Once the skirmish has ended, all experience and level ups are obtained only by the class currently active to that shadow. For example, Jiro, as stated above, has a Minotaur shadow. When you first unlock the power of the shadows, Jiro defaults to a healing class, and if you choose to play through the game with Jiro as your healer, his healing class will increase, and he will gain stronger healing abilities. However, you may also choose to play differently and set Jiro's shadow to be an assassin class so that he specializes in stealth attacks, and his abilities will level up accordingly. Classes can be changed at any time in the game, as long as it isn't during combat.
The Blue Dragon world is simply beautiful. With a very animated yet still fresh and crisp feel, the game certainly lives up to the expectations of being a next-gen RPG. From battle animations to terrain development, the title does not disappoint. Perhaps the most beautiful graphical elements of Blue Dragon are the characters. Toriyama, best known for his character development for Chrono Trigger, Dragon Ball Z and Dragon Quest, is a law unto himself in character development. Each character has a unique attitude and overall design, both physically and emotionally. Remnants from anime-like animations seem to show similarity here, but it certainly remains looking new and great on the Xbox 360.
Blue Dragon's soundtrack can be described in one word: epic. The soundtrack was produced and composed by Uematsu, the composer for most of the music in the Final Fantasy series. All of the music in the game gives the classic RPG vibe for which fans have been searching. Calm and soothing music plays in towns while intense and thrill-seeking music bursts in for boss fights, and, of course, the quirky and eerie music creeps in when something is amiss with the plot. This happens quite a bit.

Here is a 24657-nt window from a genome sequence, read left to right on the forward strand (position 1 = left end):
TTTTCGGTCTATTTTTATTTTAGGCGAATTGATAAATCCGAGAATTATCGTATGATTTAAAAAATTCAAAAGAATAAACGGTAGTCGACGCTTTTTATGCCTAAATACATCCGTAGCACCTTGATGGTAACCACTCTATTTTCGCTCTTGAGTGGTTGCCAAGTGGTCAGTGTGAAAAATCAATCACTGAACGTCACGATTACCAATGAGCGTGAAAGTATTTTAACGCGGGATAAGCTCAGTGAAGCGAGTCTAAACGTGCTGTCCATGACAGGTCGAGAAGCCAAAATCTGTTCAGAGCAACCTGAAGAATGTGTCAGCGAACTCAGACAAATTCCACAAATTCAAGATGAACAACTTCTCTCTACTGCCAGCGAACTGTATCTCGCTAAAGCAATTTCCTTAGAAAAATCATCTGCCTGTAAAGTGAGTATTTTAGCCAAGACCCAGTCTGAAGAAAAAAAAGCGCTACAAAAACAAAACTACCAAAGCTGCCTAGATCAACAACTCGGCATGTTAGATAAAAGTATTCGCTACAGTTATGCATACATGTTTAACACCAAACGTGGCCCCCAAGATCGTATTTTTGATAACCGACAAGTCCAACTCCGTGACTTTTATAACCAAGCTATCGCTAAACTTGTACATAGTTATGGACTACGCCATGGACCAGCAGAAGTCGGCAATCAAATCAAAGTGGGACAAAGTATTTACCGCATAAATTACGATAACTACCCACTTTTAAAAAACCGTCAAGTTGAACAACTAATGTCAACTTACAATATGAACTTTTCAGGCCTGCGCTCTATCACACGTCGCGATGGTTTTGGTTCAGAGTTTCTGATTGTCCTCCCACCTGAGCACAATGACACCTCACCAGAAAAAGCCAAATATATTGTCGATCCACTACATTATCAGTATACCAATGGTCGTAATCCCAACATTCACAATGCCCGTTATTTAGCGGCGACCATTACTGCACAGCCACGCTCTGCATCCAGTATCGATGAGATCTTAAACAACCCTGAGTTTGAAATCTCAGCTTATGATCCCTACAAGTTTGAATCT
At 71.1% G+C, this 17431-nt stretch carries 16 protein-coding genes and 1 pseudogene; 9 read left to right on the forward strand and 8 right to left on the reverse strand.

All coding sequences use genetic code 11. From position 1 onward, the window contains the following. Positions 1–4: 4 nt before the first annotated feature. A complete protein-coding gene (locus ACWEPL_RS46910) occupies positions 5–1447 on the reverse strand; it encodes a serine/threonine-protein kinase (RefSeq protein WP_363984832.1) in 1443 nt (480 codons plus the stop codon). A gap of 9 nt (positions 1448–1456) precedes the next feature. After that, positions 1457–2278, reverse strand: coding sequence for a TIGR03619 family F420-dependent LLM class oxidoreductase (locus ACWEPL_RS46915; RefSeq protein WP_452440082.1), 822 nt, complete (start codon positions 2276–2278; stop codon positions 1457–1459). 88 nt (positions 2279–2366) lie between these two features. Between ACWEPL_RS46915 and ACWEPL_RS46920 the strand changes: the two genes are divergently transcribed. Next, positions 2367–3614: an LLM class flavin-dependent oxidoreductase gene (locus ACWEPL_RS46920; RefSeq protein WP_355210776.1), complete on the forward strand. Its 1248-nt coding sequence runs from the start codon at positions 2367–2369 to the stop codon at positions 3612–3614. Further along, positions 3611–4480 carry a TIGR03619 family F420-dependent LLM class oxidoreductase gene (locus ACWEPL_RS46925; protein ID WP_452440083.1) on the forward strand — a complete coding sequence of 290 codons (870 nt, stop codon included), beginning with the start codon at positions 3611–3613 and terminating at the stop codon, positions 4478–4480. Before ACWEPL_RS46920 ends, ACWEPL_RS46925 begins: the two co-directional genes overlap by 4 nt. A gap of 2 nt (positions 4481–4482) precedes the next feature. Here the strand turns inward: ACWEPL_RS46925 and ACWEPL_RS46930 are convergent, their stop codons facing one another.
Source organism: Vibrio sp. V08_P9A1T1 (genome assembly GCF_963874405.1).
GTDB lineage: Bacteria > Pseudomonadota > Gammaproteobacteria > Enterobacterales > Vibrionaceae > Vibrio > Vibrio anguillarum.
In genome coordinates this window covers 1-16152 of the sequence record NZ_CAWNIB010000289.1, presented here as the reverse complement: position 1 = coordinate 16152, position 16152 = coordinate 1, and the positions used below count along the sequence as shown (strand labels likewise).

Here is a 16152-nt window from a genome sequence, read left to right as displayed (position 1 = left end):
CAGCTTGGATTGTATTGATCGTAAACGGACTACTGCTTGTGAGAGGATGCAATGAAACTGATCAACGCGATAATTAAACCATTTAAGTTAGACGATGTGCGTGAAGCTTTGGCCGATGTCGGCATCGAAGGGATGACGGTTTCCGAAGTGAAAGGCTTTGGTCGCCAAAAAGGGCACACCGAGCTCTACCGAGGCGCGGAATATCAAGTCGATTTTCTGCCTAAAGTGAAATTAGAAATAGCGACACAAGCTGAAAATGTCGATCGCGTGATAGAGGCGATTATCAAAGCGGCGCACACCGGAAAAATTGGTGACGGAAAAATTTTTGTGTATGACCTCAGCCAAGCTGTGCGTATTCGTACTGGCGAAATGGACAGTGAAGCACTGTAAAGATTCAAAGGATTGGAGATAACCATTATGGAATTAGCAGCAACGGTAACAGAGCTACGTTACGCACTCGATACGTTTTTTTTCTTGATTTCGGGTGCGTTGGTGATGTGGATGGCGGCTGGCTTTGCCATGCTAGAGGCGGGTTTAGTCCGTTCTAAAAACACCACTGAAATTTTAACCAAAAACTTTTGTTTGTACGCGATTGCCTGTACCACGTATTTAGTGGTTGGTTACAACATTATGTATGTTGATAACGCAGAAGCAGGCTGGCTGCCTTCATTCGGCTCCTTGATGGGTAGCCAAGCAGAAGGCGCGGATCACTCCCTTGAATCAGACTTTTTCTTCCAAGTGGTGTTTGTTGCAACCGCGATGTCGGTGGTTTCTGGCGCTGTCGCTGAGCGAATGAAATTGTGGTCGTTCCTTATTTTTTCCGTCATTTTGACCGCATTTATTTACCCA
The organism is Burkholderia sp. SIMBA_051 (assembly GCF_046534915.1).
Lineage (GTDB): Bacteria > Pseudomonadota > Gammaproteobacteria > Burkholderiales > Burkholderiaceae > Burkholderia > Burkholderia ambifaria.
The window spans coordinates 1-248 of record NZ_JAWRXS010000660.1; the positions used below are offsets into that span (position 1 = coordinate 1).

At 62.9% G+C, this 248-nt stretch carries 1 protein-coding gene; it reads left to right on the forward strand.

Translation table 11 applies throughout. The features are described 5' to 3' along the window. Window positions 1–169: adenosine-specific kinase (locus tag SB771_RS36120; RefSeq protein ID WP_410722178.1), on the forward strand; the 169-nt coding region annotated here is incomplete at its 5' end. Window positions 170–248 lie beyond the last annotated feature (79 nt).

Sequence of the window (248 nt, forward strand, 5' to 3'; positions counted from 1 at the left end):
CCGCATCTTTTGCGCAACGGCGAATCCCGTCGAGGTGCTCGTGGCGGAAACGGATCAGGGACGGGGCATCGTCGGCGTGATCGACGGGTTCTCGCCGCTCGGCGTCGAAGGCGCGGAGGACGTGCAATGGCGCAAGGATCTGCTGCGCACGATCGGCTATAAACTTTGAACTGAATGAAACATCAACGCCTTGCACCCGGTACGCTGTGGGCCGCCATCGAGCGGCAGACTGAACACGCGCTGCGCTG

The control scheme for Blue Dragon will feel very familiar for any classic RPG fan. You run around the world using the analog stick, and a simple press of a button brings up your menu to display character information, inventory details and equipment options. Performing actions in combat are done by scrolling through a menu with options such as Attack, Magic, Item and Run, and when it's a specific character's turn, he performs the attack. While some favor the new and oft-used real-time combat system for RPGs, like Final Fantasy XII, I prefer the turn-based variety, and Blue Dragon performs well with it.
Overall, Blue Dragon is a great RPG for a next-gen system. It doesn't earn a perfect score because every element of Blue Dragon has been done time and time again. Yes, the title brings back old features from classic RPGs and gleans some good traits from more current games, but there is little innovation here. The story line is new but certainly not powerful enough — it could have used quite a few altercations! If you're looking for a next-gen RPG, Blue Dragon certainly suffices, but if you're looking for an amazing story line or a brand new RPG with exciting new features, you'll have to wait a little longer.